How to Sign a Christian Letter

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How you end a letter varies depending on the addressee, the sender, the purpose and the style of the letter. If your Christian faith is important to you, you might want to share God's love by including a blessing. Perhaps the recipient is a non-Christian, and you want to share your faith, or maybe he's a fellow believer, and you want to send a Christian greeting that means something to both of you. There are no hard-and-fast rules for signing a Christian letter, but some basic Christian and letter-writing principles can guide you.

1 Sign an informal letter

Sign an informal letter with the traditional Christian greeting "God bless," followed by your signature.

2 Use a more explicitly Christian greeting

Use a more explicitly Christian greeting, such as "The Lord Jesus bless you," if you know the other person is a Christian believer.

3 Identify yourself as a fellow Christian

Identify yourself as a fellow Christian by signing a letter "Yours in Christ," "Your brother in Christ" or "Your sister in Christ," followed by your signature.

4 Use a biblical greeting

Use a biblical greeting for a formal letter with obvious religious content. For example, use or adapt a Bible verse such as 2 Corinthians 13:14, which reads: "May the grace of the Lord Jesus Christ, and the love of God, and the fellowship of the Holy Spirit be with you all." Alternatively, shorten it to "The grace of Jesus Christ be with you."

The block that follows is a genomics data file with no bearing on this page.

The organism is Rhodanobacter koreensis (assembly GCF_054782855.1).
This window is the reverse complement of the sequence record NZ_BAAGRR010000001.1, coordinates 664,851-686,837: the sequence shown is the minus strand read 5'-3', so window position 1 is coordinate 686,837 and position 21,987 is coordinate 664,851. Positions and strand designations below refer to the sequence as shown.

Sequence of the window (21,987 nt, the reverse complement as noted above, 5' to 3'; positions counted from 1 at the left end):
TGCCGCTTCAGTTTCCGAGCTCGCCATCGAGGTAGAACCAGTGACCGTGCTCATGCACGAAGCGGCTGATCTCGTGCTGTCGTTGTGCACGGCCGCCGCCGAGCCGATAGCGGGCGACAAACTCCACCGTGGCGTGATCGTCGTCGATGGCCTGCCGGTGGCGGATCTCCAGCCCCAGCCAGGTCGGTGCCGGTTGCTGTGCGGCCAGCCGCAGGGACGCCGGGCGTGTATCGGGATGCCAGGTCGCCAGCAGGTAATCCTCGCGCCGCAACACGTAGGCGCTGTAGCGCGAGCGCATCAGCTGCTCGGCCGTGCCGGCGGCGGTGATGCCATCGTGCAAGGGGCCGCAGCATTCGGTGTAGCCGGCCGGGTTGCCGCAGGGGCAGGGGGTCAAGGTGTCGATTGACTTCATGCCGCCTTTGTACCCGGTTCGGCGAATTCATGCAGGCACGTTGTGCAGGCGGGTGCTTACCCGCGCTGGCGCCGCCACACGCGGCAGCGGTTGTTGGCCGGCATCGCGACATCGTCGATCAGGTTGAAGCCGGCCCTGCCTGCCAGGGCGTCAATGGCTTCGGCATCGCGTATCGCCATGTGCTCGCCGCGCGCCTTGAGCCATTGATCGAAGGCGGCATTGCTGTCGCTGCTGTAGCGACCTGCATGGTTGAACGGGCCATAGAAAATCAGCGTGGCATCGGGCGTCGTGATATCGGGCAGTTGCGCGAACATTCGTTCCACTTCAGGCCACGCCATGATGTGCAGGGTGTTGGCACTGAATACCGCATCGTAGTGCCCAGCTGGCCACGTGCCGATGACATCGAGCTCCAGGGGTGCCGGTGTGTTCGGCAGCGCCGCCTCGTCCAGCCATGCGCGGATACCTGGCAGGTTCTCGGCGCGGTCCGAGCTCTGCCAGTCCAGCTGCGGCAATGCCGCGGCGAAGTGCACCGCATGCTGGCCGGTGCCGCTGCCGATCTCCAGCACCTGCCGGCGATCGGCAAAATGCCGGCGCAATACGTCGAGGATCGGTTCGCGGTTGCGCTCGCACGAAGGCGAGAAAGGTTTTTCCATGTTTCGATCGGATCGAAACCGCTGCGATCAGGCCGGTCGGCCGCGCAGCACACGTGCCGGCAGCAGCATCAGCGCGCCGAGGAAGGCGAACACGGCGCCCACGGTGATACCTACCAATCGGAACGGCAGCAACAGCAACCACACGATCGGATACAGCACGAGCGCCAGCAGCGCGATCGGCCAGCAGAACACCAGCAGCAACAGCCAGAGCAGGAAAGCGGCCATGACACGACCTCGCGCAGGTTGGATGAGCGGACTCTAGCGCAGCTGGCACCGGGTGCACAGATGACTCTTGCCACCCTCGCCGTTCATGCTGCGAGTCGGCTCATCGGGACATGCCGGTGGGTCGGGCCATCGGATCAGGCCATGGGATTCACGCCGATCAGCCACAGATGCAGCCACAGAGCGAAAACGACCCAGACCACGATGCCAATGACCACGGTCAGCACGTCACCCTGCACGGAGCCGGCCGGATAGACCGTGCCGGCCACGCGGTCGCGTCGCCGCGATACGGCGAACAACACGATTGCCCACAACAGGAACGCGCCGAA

5 Sign a letter as you would normally

Sign a letter as you would normally, but include a favorite Bible verse after your signature. Choose something short and positive, such as Psalm 136:1: "Give thanks to the Lord, for he is good. His love endures forever."

Express your Christian joy in your own words. A sign-off need not be wordy and impressive. "Peace and joy," "Thoughts, hugs and prayers" and "Wishing God's best for you" are a few examples of informal Christian blessings you can write before your signature at the end of a letter to a friend.

Dave Koenig has written professionally since 2005. His writing interests include the arts, film, religion and language. Koenig holds a Bachelor of Arts in Biblical-theological studies from Manchester University and a Postgraduate Certificate of Education in religious studies from Lancaster University.